Ex-FTX US president calls SBF insecure, spiteful, and volatile

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Ex-FTX US president calls SBF insecure, spiteful, and volatile Ex-FTX US president calls SBF insecure, spiteful, and volatile Monika Ghosh · 5 hours ago · 3 min read

Brett Harrison claims SBF was intransigent and lashed out with “dysregulated hostility” and “gaslighting” in the face of disagreements.

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Updated: January 15, 2023 at 11:27 am

Ex-FTX US president calls SBF insecure, spiteful, and volatile

Cover art/illustration via CryptoSlate

Haru Invest

Former FTX US president Brett Harrison accused FTX founder Sam Bankman-Fried (SBF)of “gaslighting and manipulation” in a Twitter thread on Jan. 14. Harrison left FTX.US in September 2022, two months before SBF’s crypto empire collapsed.

Sharing his experience during the 17 months running FTX US, Harrison said that SBF resorted to cutting him off from critical decisions about the US division of FTX when things soured between the two.

SBF asked his former colleague Harrison to join FTX US casually over text” in late March 2021. Harrison joined the firm in May and worked “largely independently” of SBF for the first few months.

But things changed as Harrison noticed that SBF made impactful decisions about FTX US “without warning” despite being “rarely engaged” in the FTX.US business. As a result, by October 2021, “pronounced cracks” developed between Harrison and SBF, the former wrote. 

Harrison began pushing for “establishing separation and independence” for the executive, legal, and developer teams of FTX US, but SBF disagreed. Harrison wrote:

“I saw in that early conflict his [SBF’s] total insecurity and intransigence when his decisions were questioned, his spitefulness, and the volatility of his temperament. I realized he wasn’t who I remembered.”

At the time, SBF’s influence over FTX partners, the media, venture capital firms, and the traditional financial industry was “pervasive and unyielding,” Harrison wrote. Moreover, SBF was a prominent political donor and dined with the who’s who of Washington. Detailing his dilemma, Harison added:

“Standing up to an insecure, prideful manager is hard under any circumstance. But it’s nearly impossible when every day, every major voice of culture and commerce deafens you with a narrative that implies if you disagree with your manager *you* clearly must be wrong.”

Harrison stood up to him despite feeling “tremendous pressure not to disagree” with SBF. And he was not the only staff of FTX US who disagreed with SBF’s decisions. 

Harrison recounted that the experience and understanding of FTX US employees were frequently treated as “irrelevant and valueless,” which made it “extremely frustrating” for all staff. 

Over the following months, Harrison advocated for implementing a “sensible hiring policy” and employing experienced C-suite officers in FTX US. He also pushed for “transparent communication” between SBF and the leadership team of the US division. 

Harrison argued to have FTX co-founder Gary Wang and engineering chief Nishad Singh’s responsibilities “formally identified” and shared among a larger group. Additionally, Harrison suggested expanding “managerial responsibility and controls” beyond SBF and his inner circle.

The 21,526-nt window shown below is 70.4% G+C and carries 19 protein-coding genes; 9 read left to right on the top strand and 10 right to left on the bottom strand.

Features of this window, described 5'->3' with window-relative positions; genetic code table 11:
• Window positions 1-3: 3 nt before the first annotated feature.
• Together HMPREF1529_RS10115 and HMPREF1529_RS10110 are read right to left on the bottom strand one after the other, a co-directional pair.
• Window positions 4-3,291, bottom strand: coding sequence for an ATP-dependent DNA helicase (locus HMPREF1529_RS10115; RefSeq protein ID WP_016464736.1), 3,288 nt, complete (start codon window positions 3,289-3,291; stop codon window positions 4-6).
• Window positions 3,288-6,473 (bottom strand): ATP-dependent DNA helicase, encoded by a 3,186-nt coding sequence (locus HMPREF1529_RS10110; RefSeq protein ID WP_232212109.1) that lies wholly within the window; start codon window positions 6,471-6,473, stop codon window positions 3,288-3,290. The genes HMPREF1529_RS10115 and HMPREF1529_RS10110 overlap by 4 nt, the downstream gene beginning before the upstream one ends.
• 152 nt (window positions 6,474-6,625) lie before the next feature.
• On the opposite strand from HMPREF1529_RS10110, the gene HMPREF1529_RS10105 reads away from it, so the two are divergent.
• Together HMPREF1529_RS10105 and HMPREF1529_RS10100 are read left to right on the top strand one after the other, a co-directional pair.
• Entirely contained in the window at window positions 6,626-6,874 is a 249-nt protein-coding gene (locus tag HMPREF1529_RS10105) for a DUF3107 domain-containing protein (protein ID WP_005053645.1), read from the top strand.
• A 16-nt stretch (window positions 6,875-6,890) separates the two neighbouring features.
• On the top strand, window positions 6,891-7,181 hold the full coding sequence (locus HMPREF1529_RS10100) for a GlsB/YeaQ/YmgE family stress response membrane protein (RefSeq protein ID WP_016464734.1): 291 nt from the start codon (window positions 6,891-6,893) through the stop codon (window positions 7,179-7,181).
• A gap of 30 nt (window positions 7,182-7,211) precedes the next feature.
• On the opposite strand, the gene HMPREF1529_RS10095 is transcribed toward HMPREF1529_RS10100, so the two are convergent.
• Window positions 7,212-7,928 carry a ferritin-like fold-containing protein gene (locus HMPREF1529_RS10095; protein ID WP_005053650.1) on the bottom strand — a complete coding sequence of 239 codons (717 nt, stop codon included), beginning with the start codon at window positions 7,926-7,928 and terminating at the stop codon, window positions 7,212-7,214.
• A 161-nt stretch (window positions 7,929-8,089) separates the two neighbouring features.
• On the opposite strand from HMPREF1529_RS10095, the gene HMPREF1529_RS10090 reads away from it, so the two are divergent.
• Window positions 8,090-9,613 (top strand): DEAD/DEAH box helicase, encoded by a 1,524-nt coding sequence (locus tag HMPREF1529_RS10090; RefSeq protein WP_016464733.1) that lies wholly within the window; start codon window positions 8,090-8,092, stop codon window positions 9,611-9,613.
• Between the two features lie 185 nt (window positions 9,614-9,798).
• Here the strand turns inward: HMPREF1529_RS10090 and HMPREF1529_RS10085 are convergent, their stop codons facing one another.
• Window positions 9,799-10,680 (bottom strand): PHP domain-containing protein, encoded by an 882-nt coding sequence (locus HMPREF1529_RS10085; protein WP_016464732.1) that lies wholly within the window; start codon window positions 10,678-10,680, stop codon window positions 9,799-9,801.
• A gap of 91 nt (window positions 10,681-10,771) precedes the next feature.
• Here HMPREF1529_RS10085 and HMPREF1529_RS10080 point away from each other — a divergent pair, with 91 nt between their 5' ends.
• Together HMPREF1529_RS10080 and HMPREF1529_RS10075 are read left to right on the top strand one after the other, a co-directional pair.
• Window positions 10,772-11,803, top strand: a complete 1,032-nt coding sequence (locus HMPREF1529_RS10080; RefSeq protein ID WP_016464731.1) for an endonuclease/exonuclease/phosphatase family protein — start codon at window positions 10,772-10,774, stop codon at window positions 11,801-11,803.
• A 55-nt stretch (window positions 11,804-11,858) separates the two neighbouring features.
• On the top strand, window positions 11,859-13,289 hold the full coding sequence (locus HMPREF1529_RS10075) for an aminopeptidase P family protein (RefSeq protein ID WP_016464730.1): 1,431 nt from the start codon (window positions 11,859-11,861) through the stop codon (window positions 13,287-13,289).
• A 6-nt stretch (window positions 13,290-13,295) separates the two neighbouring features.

These disagreements elicited an unpalatable response from SBF, Harrison wrote.

“Sam was uncomfortable with conflict. He responded at times with dysregulated hostility, at times with gaslighting and manipulation, but ultimately chose to isolate me from communication on key decision-making.”

Harrison had to scramble to find out information about the decisions made behind his back, “but trying hard not to show it.”

In early April 2022, Harrison put up one last fight by making a written formal complaint about what he perceived to be the “largest organizational problems inhibiting FTX’s future success.” In the complaint, he mentioned resigning if the issues were not fixed.

In response, an executive “threatened” Harrison on behalf of SBF. Harrison was warned that unless he formally withdrew his complaint, he would be sacked and see his professional reputation annihilated by SBF.

Harrison was also asked to deliver an apology to SBF that had been drafted for him. This incident solidified Harrison’s resolve to leave FTX US, he wrote. As a result, he gradually “wound down” instead of going abruptly to avoid impacting the firm negatively and finish ongoing projects.

The revelations of fraud that became public soon after the collapse of FTX are “difficult for me to assimilate into reality,” Harrison wrote. However, he added that the organizational and management issues he had highlighted during his tenure were typical in growing startups. 

I never could have guessed that underlying these kinds of issues — which I’d seen at other more mature firms in my career and believed not to be fatal to business success — was multi-billion-dollar fraud.”

Harrison added that the fraud was perpetrated by SBF and his inner circle — as evident from indictments and guilty pleas — and that he and other FTX US employees had no part in it.

He stated that the criminal activities were “carefully concealed” from FTX US executives because these executives had extensive professional networks, “our own lines of communication with US regulators, and our own authority to speak to US media.”

Harrison said that if any FTX US executives had any suspicions about the criminal activities, they would have immediately informed the authorities.

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